WYSIWYG editor spec – Tables

Interface example of a JavaScript based editor. Each of the editors I’ve been looking at allows the addition of tables, but none of them allow the easy insertion & manipulation of a data table, i.e. one with headings. I deal with data tables quite a lot for windsurfing results, and the only program I’ve found for decent table editing is Dreamweaver. (Please leave a comment if you know of something else!)

Allowed & required functions

The first assumption is that tables are for data, not for layout, so any table added should for tabular data, which by definition should have headings. Therefore the creation and editing of a table should allow manipulation of table headings. A simple data table should be the default.

Secondly, as a CSS friendly editor that separates content and style, there shouldn’t be any presentational attributes. Things like cellpadding and cellspacing aren’t needed any longer, unless you need an identical appearance in Mac IE and Netscape 4. So apart from standard attributes, summary is the only other attribute for the table element in the allowed HTML.

Styling tables

In order to have minimal presentational aspects in the interface, you need some pre-set styles. There are two main aspects the user should have control over for most tables, the headings, and the general style of the table, everything else should be data.

The style of the table (likely to be a drop-down of options from the defined CSS files), should provide styles defined around the site’s design. These styles would affect the borders, colouring and fonts.

There also needs to be a mechanism to choose whether the headings go across the top, left or both. (Complex tables are covered below.)

Getting structure and appearance to match

An important aspect of getting non-technical people to use the structure properly is to ensure that how the table looks is right when the structure is right. I’ve seen people creating apparent headings with bold, rather than using headings, even when headings were available and easy to add. There are two main ways to combat this:

  1. Use a style definition such as table strong {font-weight: normal;}, or prevent bold/strong being applied in tables by the editor.
  2. Ensuring that the styles are defined for headings as requested by the users, and/or by the style guide (if there is one).

Adding a table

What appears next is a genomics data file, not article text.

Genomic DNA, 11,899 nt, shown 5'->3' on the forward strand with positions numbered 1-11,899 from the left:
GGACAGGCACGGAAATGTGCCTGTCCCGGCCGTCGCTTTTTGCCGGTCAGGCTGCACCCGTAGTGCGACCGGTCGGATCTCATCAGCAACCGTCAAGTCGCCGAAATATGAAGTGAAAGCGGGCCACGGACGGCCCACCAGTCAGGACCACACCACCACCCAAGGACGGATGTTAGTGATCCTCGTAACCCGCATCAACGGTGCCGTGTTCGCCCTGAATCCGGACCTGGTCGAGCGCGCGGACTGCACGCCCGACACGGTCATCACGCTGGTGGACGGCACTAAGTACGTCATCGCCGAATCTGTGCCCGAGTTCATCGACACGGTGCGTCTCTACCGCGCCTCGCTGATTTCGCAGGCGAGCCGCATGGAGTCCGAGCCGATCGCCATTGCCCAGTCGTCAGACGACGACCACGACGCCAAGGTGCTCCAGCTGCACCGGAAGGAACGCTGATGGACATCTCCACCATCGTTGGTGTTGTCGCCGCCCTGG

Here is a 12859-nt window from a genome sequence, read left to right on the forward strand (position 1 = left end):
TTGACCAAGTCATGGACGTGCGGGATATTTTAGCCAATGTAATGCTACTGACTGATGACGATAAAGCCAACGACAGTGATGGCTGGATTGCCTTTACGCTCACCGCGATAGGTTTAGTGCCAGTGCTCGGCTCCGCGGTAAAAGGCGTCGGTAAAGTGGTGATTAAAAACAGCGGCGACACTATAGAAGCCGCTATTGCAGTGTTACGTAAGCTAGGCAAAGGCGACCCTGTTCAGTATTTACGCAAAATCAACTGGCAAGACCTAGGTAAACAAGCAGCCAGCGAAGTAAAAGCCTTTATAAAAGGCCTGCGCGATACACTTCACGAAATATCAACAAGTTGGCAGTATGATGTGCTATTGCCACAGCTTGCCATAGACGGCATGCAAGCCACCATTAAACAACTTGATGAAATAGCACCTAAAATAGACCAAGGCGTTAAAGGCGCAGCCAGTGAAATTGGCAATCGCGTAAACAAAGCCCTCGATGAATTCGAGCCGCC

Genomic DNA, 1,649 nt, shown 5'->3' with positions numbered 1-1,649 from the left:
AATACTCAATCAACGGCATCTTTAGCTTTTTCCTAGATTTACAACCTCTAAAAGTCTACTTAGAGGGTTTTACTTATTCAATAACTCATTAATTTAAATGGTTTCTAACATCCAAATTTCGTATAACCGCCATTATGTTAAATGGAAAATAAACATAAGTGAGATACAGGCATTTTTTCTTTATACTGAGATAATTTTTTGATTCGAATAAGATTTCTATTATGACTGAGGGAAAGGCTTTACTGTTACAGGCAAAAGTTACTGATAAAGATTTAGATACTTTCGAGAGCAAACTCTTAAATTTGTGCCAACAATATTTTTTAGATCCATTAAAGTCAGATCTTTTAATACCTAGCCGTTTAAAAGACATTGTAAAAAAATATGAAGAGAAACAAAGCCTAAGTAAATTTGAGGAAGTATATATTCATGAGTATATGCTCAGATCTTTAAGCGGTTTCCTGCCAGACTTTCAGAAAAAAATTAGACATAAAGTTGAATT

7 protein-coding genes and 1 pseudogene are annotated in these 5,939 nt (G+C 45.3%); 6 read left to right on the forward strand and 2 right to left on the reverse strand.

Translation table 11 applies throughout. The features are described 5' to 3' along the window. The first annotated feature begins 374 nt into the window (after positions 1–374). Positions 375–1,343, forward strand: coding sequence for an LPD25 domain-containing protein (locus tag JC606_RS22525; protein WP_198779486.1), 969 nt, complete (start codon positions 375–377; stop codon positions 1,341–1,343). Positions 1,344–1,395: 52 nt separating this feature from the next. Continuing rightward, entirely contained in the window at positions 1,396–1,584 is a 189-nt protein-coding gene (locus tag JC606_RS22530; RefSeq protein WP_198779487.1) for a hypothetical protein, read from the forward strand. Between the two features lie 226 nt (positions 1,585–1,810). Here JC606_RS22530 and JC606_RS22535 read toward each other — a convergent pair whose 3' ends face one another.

The usual ‘add a table’ button gives a good indication of what code will be added, this (bad) example is from FCKeditor is typical:

FCKeditor add table dialogue, including many sizing and presentational attributes.

The default output for the table tag is:

<table width="200" cellspacing="1" cellpadding="1" border="1" align="" summary="">

Not ideal, and missing any means of applying table headings. Dreamweaver has a different approach, and includes a method of adding structural headings:

Dreamweavers add a table dialogue.

Still, there are several things here we don’t want, such as the cell attributes, and there shouldn’t be a no-heading option. With a little image-manipulation, this would be my ideal for adding a table:

A manipulated version of the Dreamweaver dialogue, reducing the options.

I have included width, but only for percentage widths. It can be useful to make a table 100% wide, or sometimes a smaller percentage of the width of the container, but working with liquid layouts and variable fonts sizes means that pixel sizing should not be available.

One last thing an editor could (or should?) add for simple tables would be odd-row hooks for styling. I.e. for each even row add a class: <tr class="even">

Although you can plug this problem using JavaScript, this is a small addition of HTML that provides an easy hook for CSS, and is easiest done through a programmatic mechanism such as an editor. Then applying styles to create stripped tables is easy.

Editing tables

Initial view of a table in an editor, each column is very narrow as it's empty. One of the usability issues with adding an empty table is that it appears very narrow without content, this example has a caption of “testing”. This is fiddlly, and encourages editors to drag the table or column widths, which in current editors sets the width in pixels.

Tables should not have draggable columns, as there is no real way of converting this to percentages. In a complex table, cols could be used to apply different widths to different columns.

Optionally, Dreamweaver’s “table mode” is a good way of getting around this, although it does make it appear quite different from the final version, as the warning dialogue suggests:

The Dreamweaver warning when entering tables mode, saying that although easier, it does not display as a browser will.

Once a table is in place, there are certain functions that are best accomplished with a context menu (often a right-click). Functions like adding or removing columns or rows need a context menu because the cursor location in the table can be used to identify where the new cells should be added.

Importing data

In practice, it is rare to be creating a table before you have the data. It isn’t easy to type into each cell, so being able to import data is vital for ease of use. However, I would consider this advanced functionality, the above would be a minimum an editor should provide.

There are two main plausible methods: import from a (CSV) file, and cut ‘n paste.

Import from file

The typical scenario would be for a user to have a spreadsheet or similar file that is the source for the table that they want to add. The steps would be:

Select ‘add table’